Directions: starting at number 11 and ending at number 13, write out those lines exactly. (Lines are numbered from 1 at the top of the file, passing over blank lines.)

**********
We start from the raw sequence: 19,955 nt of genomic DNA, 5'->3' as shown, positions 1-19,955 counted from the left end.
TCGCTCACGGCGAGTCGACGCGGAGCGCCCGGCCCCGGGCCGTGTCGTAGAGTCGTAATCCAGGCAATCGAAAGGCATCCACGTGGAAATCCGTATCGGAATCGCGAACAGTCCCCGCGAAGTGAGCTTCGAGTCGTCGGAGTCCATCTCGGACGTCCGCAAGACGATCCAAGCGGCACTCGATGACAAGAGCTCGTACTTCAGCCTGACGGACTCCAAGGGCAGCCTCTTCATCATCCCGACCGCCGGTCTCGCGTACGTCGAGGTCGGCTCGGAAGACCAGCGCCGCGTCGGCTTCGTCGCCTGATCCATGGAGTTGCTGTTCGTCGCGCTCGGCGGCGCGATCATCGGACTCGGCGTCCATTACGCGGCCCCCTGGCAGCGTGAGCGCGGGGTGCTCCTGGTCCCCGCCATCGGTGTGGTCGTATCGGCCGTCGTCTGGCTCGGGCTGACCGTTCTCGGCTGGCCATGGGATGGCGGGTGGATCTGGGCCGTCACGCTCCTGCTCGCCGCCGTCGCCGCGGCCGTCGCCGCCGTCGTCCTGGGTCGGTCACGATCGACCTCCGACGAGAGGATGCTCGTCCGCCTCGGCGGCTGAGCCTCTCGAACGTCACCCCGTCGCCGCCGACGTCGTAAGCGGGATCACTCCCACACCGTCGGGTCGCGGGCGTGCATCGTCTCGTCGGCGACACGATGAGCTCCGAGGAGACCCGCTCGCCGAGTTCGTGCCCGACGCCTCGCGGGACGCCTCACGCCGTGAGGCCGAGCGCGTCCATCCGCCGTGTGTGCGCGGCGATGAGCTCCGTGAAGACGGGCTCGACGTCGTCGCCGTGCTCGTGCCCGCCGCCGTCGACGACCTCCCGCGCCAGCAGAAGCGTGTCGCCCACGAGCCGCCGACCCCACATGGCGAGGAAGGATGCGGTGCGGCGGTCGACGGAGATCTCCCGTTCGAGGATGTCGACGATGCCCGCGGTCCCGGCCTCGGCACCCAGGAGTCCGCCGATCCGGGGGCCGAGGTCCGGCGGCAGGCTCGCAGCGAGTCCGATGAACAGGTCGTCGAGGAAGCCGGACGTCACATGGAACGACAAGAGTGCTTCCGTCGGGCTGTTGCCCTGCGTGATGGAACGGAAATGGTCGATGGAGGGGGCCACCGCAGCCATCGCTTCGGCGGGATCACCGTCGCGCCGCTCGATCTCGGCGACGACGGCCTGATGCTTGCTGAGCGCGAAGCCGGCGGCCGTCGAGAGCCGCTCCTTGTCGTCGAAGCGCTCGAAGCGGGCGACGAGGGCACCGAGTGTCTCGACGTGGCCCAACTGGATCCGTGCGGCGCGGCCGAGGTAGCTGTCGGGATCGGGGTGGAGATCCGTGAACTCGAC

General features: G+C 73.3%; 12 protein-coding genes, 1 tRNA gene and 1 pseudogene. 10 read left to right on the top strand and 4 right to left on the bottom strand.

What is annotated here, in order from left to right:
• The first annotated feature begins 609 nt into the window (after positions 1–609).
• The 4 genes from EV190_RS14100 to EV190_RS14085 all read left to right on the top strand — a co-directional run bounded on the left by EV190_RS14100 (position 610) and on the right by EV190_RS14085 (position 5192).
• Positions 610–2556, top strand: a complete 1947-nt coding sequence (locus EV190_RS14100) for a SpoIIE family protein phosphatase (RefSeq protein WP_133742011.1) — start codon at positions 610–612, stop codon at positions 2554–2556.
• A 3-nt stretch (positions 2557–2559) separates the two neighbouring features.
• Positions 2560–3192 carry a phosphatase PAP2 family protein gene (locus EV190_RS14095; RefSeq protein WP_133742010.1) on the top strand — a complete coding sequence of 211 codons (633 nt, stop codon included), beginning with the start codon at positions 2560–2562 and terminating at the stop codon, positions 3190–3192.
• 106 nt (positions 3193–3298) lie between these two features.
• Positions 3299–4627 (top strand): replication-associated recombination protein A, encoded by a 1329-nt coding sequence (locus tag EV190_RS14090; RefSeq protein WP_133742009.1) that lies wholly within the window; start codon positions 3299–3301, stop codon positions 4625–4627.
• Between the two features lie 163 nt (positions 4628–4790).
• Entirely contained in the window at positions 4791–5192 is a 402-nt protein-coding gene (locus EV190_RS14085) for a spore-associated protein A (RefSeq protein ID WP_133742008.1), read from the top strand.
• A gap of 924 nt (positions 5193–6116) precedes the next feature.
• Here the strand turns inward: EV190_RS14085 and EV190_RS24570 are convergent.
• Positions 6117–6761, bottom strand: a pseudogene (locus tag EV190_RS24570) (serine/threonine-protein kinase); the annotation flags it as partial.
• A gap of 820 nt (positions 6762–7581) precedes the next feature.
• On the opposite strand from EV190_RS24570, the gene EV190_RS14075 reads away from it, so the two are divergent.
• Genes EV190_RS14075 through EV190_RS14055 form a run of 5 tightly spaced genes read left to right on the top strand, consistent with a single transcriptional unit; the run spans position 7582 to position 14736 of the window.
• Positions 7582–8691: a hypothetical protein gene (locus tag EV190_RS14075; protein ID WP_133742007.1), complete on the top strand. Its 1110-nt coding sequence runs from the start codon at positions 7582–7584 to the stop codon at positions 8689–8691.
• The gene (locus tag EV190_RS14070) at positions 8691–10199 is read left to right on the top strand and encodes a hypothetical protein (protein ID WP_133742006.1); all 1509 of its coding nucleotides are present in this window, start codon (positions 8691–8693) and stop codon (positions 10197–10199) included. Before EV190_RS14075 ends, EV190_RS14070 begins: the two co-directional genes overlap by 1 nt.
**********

• Positions 3299–4627 (top strand): replication-associated recombination protein A, encoded by a 1329-nt coding sequence (locus tag EV190_RS14090; RefSeq protein WP_133742009.1) that lies wholly within the window; start codon positions 3299–3301, stop codon positions 4625–4627.
• Between the two features lie 163 nt (positions 4628–4790).
• Entirely contained in the window at positions 4791–5192 is a 402-nt protein-coding gene (locus EV190_RS14085) for a spore-associated protein A (RefSeq protein ID WP_133742008.1), read from the top strand.